Learning at Con Brio

Learning at Con Brio


We cater for piano, string, brass, woodwind, theory classes, and most orchestral and classical instruments! Please enquirefor more information about the instrument you are interested in!

At the Con Brio School of Music, the student and our professionalism are our number one priorities. Our expert teachers utilise their own custom teaching techniques and syllabus’ catering for students of all ages and musical backgrounds.

Students are often offered places in music competitions, events and eisteddfods to compete and demonstrate their progress on behalf of our school. Past students of our teachers have won numerous prizes and medals from competing in such events, which have assisted them tremendously in not only progressing in their respective instruments, but by giving them a huge advantage in tertiary education and employment.

We teach a balance of both practical and theoretical elements associated with every instrument, and ensure the student, regardless of age or level, will gain substantial progress in their choice of instrument.


Our lesson prices have been tailored to be highly competitive with surrounding schools and private tutors.

To avoid any discrepancies, we encourage students to pay in 10 week instalments. If for any reason a student is unable to attend a lesson, we must be contacted 24 hours prior to that lesson, so we can notify the teacher, as well as arrange a new lesson time within that week. A full list of our prices can be found by clicking here.


Learning music will also help students during Year 11 and Year 12.

Ready to Join

If you are interested in meeting with us, please feel free to contact us for an exact address. You can also download a copy of our enrolment form from below:

Download the Enrolment Form: Con Brio Enrolment Form

and once completed please email all forms to:  [email protected]

Why take lessons? Why take exams?

Are your students and their families aware of the many benefits of studying music or speech and drama?

‘Hardwiring’ a young brain for learning success

Experiencing music and learning to play an instrument early in life can have a profound effect on our ongoing capacity to learn – stimulating the brain in preparation for greater efficiency in all future learning. This is due to the way in which music involves and  integrates cognitive (reasoning, spatial, mathematical and creative skills), language, physical and social learning skills.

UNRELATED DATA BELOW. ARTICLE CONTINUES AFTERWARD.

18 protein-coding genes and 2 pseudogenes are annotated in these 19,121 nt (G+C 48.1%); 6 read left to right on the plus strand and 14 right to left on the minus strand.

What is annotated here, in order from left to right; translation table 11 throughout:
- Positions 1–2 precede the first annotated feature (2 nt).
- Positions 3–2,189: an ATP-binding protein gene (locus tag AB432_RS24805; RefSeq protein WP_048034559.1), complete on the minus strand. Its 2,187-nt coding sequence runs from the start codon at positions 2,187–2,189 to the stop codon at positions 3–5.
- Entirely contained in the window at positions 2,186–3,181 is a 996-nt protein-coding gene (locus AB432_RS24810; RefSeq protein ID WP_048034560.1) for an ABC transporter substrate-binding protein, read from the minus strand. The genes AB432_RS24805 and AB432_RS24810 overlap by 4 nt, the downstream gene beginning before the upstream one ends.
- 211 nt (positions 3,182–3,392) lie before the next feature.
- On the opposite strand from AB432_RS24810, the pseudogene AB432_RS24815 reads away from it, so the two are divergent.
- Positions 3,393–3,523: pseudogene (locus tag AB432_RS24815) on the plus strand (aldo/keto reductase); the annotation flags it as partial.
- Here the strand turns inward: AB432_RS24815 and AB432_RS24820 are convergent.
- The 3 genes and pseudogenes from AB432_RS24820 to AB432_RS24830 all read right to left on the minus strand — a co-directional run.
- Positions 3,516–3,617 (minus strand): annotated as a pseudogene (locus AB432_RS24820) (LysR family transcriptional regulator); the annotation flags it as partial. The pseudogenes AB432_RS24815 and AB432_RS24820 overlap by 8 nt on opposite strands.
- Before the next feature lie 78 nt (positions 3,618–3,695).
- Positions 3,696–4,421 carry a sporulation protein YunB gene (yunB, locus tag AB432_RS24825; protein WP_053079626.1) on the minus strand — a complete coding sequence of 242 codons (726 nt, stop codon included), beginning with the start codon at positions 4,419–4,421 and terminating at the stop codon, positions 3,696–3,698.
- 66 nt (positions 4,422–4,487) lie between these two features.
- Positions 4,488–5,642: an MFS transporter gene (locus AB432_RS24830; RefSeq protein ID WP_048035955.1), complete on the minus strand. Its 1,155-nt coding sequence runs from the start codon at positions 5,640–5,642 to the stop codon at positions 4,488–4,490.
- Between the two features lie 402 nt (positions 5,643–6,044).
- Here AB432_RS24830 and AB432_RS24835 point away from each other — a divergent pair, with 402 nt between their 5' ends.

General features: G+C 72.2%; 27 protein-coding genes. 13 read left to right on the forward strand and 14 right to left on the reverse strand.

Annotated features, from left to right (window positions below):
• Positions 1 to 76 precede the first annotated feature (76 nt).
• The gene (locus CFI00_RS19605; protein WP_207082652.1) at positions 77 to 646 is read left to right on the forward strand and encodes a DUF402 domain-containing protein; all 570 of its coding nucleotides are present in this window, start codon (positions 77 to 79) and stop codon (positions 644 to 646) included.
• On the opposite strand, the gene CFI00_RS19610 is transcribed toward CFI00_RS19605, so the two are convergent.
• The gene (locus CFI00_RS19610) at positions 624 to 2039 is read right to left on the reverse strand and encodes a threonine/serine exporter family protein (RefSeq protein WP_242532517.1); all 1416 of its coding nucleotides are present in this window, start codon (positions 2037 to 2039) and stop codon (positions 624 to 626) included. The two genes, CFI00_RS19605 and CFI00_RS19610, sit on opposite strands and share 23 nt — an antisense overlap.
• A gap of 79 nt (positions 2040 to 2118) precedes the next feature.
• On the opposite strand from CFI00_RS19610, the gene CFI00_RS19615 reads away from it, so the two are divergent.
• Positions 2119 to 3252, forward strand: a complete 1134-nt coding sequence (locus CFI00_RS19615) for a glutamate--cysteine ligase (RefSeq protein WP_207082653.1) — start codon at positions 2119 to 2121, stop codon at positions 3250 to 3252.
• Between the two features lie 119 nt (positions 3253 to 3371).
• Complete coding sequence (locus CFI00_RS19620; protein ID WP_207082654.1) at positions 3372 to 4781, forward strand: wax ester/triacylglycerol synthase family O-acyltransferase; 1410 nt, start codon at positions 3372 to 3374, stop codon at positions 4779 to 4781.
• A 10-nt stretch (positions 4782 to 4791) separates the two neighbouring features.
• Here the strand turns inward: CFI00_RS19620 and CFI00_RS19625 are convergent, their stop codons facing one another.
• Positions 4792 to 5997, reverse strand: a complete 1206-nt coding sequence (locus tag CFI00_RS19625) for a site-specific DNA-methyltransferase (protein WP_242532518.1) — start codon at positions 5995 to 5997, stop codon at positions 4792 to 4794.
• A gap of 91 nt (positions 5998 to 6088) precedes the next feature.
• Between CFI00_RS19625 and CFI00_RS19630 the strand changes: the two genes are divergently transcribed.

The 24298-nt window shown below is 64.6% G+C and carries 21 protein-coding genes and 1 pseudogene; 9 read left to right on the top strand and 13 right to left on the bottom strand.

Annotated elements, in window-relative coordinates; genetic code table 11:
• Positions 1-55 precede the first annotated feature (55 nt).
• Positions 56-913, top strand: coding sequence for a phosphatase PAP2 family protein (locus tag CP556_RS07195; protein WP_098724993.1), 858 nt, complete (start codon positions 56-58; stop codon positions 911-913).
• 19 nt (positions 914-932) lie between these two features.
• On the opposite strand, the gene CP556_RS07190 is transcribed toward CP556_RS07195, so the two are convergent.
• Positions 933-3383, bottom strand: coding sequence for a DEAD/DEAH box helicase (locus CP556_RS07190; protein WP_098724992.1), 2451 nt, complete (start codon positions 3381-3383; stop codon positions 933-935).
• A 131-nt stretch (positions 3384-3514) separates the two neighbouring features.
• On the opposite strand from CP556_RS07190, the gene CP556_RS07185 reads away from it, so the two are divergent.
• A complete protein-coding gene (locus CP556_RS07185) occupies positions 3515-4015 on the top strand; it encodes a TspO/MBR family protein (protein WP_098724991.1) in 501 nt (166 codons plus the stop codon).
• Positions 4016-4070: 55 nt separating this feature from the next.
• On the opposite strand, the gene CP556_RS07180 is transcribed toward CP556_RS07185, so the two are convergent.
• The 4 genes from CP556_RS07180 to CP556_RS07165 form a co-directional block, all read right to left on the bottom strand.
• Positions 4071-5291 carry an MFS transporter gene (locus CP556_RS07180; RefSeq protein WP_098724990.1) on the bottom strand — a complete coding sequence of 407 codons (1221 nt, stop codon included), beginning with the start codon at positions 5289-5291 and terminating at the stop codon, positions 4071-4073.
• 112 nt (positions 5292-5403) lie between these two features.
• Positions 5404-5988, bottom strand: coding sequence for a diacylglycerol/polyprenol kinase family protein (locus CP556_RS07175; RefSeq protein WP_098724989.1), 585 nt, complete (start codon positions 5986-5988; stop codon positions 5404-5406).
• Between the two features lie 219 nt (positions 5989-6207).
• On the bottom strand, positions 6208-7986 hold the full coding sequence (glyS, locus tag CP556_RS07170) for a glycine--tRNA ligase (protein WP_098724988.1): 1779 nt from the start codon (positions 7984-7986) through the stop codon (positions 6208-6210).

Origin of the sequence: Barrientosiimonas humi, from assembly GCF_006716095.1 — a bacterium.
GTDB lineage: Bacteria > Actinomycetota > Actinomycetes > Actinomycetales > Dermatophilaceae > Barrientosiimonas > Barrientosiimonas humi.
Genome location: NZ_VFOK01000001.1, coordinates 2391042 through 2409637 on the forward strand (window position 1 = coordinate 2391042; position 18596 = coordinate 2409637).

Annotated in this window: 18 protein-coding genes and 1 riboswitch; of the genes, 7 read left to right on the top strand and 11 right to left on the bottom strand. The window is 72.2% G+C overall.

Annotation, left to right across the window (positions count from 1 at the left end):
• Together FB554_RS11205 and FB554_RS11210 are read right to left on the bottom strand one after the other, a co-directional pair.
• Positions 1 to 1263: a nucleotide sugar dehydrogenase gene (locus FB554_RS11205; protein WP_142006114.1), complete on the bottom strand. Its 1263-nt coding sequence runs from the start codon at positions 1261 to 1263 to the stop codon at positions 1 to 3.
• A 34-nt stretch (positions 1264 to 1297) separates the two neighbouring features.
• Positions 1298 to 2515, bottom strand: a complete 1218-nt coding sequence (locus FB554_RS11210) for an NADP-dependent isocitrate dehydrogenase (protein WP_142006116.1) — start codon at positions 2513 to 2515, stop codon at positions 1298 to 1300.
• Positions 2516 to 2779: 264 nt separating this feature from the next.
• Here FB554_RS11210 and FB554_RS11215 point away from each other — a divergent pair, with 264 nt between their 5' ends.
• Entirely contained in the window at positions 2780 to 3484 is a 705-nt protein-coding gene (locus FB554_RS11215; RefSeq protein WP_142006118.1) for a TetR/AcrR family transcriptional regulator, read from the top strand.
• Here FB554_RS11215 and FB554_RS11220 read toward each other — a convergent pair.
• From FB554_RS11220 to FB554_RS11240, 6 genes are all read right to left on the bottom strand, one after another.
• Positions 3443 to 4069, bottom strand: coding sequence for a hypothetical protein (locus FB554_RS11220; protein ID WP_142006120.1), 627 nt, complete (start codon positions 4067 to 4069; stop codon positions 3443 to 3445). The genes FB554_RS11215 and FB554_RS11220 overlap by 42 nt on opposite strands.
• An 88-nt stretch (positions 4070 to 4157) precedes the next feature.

Music as an emotional outlet

Childhood and teenage experiences bring a myriad of strong emotions. These may often be difficult to articulate or share with family members. Music offers a healthy and socially acceptable outlet for expressing our grief, enthusiasm, anger, anxiety or unrequited love.  Teachers should encourage students to explore pieces that convey a variety of emotions so that a student can always play a piece from their repertoire that assists their self-expression or lifts them out of a negative emotion.

Thinking outside the square

Exploring the many valid ways to interpret a piece of music teaches children the power of  creative thought. Understanding that there is not always one right answer is empowering and gives children the confidence to explore creative problem solving in other areas of learning.

Becoming a ‘details’ person

The often exacting nature of music and correct playing technique helps you learn to value the benefits of diligence and detail.  Success achieved through sustained effort and challenging your inner resources can heighten self-esteem as you reap the rewards associated with producing good rather than mediocre work.

Embracing challenge

Preparing for exams demonstrates that a person is able to take risks and conquer fears. A little bit of anxiety is something that people will confront at various times in their lives, and dealing with this early and often enables you to cope with greater challenges, such as HSC exams, far better for having had earlier exam experiences.

Overcoming performance anxiety

One of the greatest joys comes at the end of a successful performance. A valuable saying, ‘the only way around fear is through it’ has helped many performers conquer their nerves in order to share their talents with either an examiner or an audience. Every performance experience, whether as a candidate in an exam or a musician in a concert, takes you closer to the time when you have your nerves under control and can allow the adrenalin to showcase your abilities to their full potential. Every performer should be brave enough to keep embracing each ‘performance’ opportunity until they reach this magical place!

Making yourself marketable in any future career

Listing music, or speech and drama studies and exams in your curriculum vitae would demonstrate to a prospective employer that you are a multi-dimensional worker. Someone who had successfully completed music or speech and drama exams before he or she entered the workforce would possess self-confidence, creative intelligence and a strong sense of perseverance and self-motivation – indeed, an employer would see someone who could literally ‘perform’ anywhere in the world!

Quoted from the November 2008 AMEB newsletter